Platinum is a rare metal admired for its “white gold” luster in jewelry. However, it’s even more appealing for its applications across industries such as medicine, auto manufacturing, electronics, and chemicals. The following are a few of platinum’s many applications.
Platinum’s resistance to corrosion from bodily fluids and its lack of reaction to bodily functions make platinum the ideal choice for use in pacemakers, dental crowns, drugs, magnets, and other materials placed within the human body.
Platinum is the metal in catalytic converters that converts unburned hydrocarbons into water vapor and carbon dioxide. It is also used as an electrode material that extends the life of spark plugs. Automakers are, in fact, among the largest consumers of platinum.
More precious than gold or silver, platinum has displaced gold as the choice for modern jewelry. Its silver-like appearance and durability are ideal for securing stone settings. Platinum’s extreme density resists corrosion and tarnishing, and its resistance to oxidation and discoloring exceeds even that of silver. Additionally, platinum’s vibrant hues complement and reflect the brilliance of precious stones.
In 1986, the American Eagle Bullion program was introduced with the production and sale of gold and silver eagles in both proof and bullion finishes. In 1997, platinum was added to the American Eagle bullion family with American platinum eagles. The one ounce platinum eagle has a face value of $100, which is the highest denomination ever to appear on a U.S. coin. Buying and selling platinum eagles, along with other platinum coins, have been popular precious metal investments since the introduction of platinum eagles for bullion and coin collectors alike.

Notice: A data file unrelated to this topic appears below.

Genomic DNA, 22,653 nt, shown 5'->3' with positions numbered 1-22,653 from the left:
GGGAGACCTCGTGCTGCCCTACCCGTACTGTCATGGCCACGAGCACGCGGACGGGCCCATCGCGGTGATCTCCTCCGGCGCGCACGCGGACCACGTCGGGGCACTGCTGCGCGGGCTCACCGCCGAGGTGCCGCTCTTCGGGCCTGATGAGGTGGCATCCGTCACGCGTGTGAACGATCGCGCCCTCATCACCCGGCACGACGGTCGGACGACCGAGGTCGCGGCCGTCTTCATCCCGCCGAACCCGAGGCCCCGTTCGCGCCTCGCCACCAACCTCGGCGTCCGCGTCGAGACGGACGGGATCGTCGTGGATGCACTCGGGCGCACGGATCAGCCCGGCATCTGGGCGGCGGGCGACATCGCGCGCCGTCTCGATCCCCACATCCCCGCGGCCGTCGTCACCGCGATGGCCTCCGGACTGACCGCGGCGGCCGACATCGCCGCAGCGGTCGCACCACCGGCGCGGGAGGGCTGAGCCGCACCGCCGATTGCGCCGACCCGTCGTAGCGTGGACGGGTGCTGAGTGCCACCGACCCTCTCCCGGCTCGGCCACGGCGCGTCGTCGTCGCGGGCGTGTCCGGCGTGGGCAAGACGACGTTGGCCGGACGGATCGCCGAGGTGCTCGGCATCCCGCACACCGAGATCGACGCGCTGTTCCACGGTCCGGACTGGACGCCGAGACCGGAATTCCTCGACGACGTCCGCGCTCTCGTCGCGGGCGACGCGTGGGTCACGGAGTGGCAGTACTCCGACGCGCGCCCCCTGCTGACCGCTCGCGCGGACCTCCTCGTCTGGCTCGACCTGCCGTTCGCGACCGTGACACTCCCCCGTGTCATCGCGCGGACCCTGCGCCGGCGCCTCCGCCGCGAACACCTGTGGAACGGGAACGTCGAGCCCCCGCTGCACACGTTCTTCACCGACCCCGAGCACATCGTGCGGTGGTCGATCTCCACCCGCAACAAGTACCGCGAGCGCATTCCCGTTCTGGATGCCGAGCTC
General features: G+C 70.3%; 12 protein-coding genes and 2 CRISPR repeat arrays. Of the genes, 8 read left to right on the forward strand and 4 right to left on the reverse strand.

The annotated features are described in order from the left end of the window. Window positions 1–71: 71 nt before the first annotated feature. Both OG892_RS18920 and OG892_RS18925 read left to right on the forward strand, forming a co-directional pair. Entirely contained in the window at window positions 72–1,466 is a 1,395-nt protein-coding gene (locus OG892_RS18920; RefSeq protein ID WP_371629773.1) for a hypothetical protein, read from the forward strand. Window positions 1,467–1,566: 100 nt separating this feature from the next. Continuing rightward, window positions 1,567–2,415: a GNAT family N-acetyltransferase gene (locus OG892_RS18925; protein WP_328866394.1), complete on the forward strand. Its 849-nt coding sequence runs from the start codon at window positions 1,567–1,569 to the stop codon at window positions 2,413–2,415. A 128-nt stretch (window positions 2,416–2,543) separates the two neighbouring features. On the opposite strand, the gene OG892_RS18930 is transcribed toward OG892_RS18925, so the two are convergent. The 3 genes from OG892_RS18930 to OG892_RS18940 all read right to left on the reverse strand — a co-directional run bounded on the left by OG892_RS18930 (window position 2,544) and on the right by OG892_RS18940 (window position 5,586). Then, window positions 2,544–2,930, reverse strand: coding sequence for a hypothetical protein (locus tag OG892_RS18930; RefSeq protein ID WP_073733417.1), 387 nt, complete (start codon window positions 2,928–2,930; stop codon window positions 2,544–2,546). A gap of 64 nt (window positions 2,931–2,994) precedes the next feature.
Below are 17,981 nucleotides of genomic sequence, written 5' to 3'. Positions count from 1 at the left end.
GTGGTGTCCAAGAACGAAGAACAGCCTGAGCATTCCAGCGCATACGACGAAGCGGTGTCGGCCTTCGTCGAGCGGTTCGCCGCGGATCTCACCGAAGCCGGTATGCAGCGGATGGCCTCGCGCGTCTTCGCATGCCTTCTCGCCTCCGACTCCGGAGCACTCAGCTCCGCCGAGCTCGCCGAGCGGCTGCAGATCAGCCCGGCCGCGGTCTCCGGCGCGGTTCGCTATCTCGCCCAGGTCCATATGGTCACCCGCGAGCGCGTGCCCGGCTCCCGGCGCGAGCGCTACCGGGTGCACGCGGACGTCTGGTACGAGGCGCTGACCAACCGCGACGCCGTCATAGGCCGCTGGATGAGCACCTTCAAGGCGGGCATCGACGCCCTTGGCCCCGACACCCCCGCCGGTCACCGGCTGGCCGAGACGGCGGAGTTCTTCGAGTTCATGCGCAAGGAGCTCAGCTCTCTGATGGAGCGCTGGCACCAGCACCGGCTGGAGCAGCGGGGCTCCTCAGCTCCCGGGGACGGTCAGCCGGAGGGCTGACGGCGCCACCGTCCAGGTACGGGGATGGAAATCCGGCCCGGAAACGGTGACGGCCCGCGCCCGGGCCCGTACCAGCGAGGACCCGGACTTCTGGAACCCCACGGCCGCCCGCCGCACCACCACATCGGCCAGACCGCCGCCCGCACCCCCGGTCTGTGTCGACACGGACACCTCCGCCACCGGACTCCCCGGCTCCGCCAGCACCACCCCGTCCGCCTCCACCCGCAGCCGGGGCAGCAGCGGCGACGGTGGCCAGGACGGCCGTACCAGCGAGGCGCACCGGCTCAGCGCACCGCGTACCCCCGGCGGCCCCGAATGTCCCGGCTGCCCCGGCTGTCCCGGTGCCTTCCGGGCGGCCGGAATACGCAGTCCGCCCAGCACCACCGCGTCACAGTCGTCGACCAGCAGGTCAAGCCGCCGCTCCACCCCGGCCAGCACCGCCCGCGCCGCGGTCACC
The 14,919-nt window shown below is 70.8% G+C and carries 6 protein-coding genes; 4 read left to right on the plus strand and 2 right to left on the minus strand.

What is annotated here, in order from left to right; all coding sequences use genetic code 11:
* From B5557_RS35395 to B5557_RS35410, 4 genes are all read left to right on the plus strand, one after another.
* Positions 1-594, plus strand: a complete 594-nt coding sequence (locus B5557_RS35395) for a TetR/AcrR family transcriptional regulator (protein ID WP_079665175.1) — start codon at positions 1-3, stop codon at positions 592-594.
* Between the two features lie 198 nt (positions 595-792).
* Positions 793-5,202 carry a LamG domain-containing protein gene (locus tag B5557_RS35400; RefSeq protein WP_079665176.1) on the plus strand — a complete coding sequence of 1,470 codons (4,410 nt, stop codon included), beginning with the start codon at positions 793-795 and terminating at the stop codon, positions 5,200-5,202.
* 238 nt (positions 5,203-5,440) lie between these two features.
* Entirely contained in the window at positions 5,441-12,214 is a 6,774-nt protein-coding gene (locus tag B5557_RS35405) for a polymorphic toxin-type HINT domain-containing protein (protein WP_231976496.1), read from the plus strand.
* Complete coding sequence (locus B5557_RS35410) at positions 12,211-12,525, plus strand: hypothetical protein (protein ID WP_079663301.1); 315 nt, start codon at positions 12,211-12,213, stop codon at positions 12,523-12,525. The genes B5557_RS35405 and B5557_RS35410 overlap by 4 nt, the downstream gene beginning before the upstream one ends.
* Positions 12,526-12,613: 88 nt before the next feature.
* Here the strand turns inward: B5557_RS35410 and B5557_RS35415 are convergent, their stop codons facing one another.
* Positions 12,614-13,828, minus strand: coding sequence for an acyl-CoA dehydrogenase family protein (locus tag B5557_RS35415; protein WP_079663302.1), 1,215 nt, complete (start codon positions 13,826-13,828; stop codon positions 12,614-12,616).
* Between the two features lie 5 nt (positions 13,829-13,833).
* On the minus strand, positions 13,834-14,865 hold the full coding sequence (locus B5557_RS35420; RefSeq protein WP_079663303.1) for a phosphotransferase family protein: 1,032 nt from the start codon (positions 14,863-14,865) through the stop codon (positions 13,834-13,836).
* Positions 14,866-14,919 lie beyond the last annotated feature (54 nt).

Platinum is an excellent conductor of electricity, and its malleability makes it easy to shape and stretch into wires used in electrical contacts and high-voltage environments. Platinum has been used for years in thermocouple devices that measure temperatures with extreme accuracy, and its silicide compounds are found in the temperature sensing and film optical systems of a variety of products.
Platinum dies are used extensively in the production of glass, as its hard nature and high melting point are well suited for this process of extreme temperatures. Platinum is even more valuable in the production of fiberglass. The recent introduction of glass fiber communications technology has driven demands for platinum even higher.
Platinum offers many unexpected benefits to coin collectors and beyond.